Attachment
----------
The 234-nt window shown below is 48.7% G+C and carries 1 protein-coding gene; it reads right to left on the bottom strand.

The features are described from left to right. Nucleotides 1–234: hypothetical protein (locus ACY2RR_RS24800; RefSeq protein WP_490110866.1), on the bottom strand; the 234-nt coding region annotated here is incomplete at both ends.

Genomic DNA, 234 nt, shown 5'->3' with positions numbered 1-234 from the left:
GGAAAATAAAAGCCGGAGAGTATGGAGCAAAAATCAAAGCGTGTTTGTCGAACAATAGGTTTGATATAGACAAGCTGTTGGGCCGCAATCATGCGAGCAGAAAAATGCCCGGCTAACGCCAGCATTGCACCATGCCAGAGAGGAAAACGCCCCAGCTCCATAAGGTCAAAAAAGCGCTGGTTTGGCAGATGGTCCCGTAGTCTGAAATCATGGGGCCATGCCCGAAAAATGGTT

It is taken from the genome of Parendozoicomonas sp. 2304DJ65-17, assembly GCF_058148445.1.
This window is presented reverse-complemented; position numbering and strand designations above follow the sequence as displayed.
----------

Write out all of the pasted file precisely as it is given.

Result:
The 234-nt window shown below is 48.7% G+C and carries 1 protein-coding gene; it reads right to left on the bottom strand.

The features are described from left to right. Nucleotides 1–234: hypothetical protein (locus ACY2RR_RS24800; RefSeq protein WP_490110866.1), on the bottom strand; the 234-nt coding region annotated here is incomplete at both ends.

Genomic DNA, 234 nt, shown 5'->3' with positions numbered 1-234 from the left:
GGAAAATAAAAGCCGGAGAGTATGGAGCAAAAATCAAAGCGTGTTTGTCGAACAATAGGTTTGATATAGACAAGCTGTTGGGCCGCAATCATGCGAGCAGAAAAATGCCCGGCTAACGCCAGCATTGCACCATGCCAGAGAGGAAAACGCCCCAGCTCCATAAGGTCAAAAAAGCGCTGGTTTGGCAGATGGTCCCGTAGTCTGAAATCATGGGGCCATGCCCGAAAAATGGTT

It is taken from the genome of Parendozoicomonas sp. 2304DJ65-17, assembly GCF_058148445.1.
This window is presented reverse-complemented; position numbering and strand designations above follow the sequence as displayed.